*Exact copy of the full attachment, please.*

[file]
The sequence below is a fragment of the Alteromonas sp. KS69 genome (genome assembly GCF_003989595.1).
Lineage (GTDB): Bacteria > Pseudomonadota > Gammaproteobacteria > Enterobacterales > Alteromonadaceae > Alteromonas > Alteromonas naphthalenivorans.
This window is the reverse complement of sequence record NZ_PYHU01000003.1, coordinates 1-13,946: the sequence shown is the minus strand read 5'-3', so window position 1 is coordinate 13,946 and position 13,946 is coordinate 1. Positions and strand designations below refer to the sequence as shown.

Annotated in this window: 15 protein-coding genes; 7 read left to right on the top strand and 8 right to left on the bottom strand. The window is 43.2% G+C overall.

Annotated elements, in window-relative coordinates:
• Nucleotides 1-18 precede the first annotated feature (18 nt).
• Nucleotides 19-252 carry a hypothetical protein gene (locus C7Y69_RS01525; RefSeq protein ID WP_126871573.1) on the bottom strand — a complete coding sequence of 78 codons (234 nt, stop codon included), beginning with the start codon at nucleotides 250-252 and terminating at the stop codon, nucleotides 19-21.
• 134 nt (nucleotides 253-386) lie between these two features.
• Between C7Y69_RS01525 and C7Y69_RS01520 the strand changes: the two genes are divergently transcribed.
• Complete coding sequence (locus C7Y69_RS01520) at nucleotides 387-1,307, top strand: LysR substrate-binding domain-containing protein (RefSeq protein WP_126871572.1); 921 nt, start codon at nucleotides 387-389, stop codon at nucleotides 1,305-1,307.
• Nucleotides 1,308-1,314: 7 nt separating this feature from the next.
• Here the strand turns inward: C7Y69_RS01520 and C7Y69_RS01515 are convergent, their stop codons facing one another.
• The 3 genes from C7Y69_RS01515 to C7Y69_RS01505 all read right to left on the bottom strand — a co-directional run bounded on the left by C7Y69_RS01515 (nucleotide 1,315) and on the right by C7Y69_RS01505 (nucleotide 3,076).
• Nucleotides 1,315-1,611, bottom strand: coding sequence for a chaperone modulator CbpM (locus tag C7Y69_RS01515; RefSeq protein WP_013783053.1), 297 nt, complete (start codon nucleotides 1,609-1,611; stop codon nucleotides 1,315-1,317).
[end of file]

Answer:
The sequence below is a fragment of the Alteromonas sp. KS69 genome (genome assembly GCF_003989595.1).
Lineage (GTDB): Bacteria > Pseudomonadota > Gammaproteobacteria > Enterobacterales > Alteromonadaceae > Alteromonas > Alteromonas naphthalenivorans.
This window is the reverse complement of sequence record NZ_PYHU01000003.1, coordinates 1-13,946: the sequence shown is the minus strand read 5'-3', so window position 1 is coordinate 13,946 and position 13,946 is coordinate 1. Positions and strand designations below refer to the sequence as shown.

Annotated in this window: 15 protein-coding genes; 7 read left to right on the top strand and 8 right to left on the bottom strand. The window is 43.2% G+C overall.

Annotated elements, in window-relative coordinates:
• Nucleotides 1-18 precede the first annotated feature (18 nt).
• Nucleotides 19-252 carry a hypothetical protein gene (locus C7Y69_RS01525; RefSeq protein ID WP_126871573.1) on the bottom strand — a complete coding sequence of 78 codons (234 nt, stop codon included), beginning with the start codon at nucleotides 250-252 and terminating at the stop codon, nucleotides 19-21.
• 134 nt (nucleotides 253-386) lie between these two features.
• Between C7Y69_RS01525 and C7Y69_RS01520 the strand changes: the two genes are divergently transcribed.
• Complete coding sequence (locus C7Y69_RS01520) at nucleotides 387-1,307, top strand: LysR substrate-binding domain-containing protein (RefSeq protein WP_126871572.1); 921 nt, start codon at nucleotides 387-389, stop codon at nucleotides 1,305-1,307.
• Nucleotides 1,308-1,314: 7 nt separating this feature from the next.
• Here the strand turns inward: C7Y69_RS01520 and C7Y69_RS01515 are convergent, their stop codons facing one another.
• The 3 genes from C7Y69_RS01515 to C7Y69_RS01505 all read right to left on the bottom strand — a co-directional run bounded on the left by C7Y69_RS01515 (nucleotide 1,315) and on the right by C7Y69_RS01505 (nucleotide 3,076).
• Nucleotides 1,315-1,611, bottom strand: coding sequence for a chaperone modulator CbpM (locus tag C7Y69_RS01515; RefSeq protein WP_013783053.1), 297 nt, complete (start codon nucleotides 1,609-1,611; stop codon nucleotides 1,315-1,317).